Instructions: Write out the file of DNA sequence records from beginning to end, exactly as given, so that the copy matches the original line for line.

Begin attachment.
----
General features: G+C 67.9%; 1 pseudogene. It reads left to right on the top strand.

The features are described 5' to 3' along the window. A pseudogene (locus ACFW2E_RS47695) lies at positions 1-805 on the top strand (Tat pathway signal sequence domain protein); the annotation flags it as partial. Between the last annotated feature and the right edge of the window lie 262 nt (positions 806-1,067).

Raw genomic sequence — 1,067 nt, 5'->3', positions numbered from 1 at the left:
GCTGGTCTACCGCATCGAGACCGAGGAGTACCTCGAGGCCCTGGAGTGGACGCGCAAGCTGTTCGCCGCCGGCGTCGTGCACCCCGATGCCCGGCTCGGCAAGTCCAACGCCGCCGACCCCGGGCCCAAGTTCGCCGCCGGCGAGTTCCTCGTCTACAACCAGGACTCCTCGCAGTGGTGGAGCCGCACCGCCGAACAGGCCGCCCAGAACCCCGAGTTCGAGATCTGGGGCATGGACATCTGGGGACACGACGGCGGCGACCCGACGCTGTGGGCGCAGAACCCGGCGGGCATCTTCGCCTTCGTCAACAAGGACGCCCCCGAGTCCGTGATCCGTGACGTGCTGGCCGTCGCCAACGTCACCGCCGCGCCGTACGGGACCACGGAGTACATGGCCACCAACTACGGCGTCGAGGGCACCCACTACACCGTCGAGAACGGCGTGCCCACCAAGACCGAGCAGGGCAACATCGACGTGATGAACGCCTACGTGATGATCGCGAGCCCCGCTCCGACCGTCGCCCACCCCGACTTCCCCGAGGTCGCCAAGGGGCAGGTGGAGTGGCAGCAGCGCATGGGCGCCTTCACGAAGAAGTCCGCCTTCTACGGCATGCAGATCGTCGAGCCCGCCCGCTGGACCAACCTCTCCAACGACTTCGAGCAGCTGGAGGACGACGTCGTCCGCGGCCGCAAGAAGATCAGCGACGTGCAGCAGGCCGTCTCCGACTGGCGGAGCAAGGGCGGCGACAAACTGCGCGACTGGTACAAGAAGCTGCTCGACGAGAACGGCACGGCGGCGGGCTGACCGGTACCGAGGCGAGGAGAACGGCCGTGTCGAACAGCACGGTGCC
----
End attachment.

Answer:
General features: G+C 67.9%; 1 pseudogene. It reads left to right on the top strand.

The features are described 5' to 3' along the window. A pseudogene (locus ACFW2E_RS47695) lies at positions 1-805 on the top strand (Tat pathway signal sequence domain protein); the annotation flags it as partial. Between the last annotated feature and the right edge of the window lie 262 nt (positions 806-1,067).

Raw genomic sequence — 1,067 nt, 5'->3', positions numbered from 1 at the left:
GCTGGTCTACCGCATCGAGACCGAGGAGTACCTCGAGGCCCTGGAGTGGACGCGCAAGCTGTTCGCCGCCGGCGTCGTGCACCCCGATGCCCGGCTCGGCAAGTCCAACGCCGCCGACCCCGGGCCCAAGTTCGCCGCCGGCGAGTTCCTCGTCTACAACCAGGACTCCTCGCAGTGGTGGAGCCGCACCGCCGAACAGGCCGCCCAGAACCCCGAGTTCGAGATCTGGGGCATGGACATCTGGGGACACGACGGCGGCGACCCGACGCTGTGGGCGCAGAACCCGGCGGGCATCTTCGCCTTCGTCAACAAGGACGCCCCCGAGTCCGTGATCCGTGACGTGCTGGCCGTCGCCAACGTCACCGCCGCGCCGTACGGGACCACGGAGTACATGGCCACCAACTACGGCGTCGAGGGCACCCACTACACCGTCGAGAACGGCGTGCCCACCAAGACCGAGCAGGGCAACATCGACGTGATGAACGCCTACGTGATGATCGCGAGCCCCGCTCCGACCGTCGCCCACCCCGACTTCCCCGAGGTCGCCAAGGGGCAGGTGGAGTGGCAGCAGCGCATGGGCGCCTTCACGAAGAAGTCCGCCTTCTACGGCATGCAGATCGTCGAGCCCGCCCGCTGGACCAACCTCTCCAACGACTTCGAGCAGCTGGAGGACGACGTCGTCCGCGGCCGCAAGAAGATCAGCGACGTGCAGCAGGCCGTCTCCGACTGGCGGAGCAAGGGCGGCGACAAACTGCGCGACTGGTACAAGAAGCTGCTCGACGAGAACGGCACGGCGGCGGGCTGACCGGTACCGAGGCGAGGAGAACGGCCGTGTCGAACAGCACGGTGCC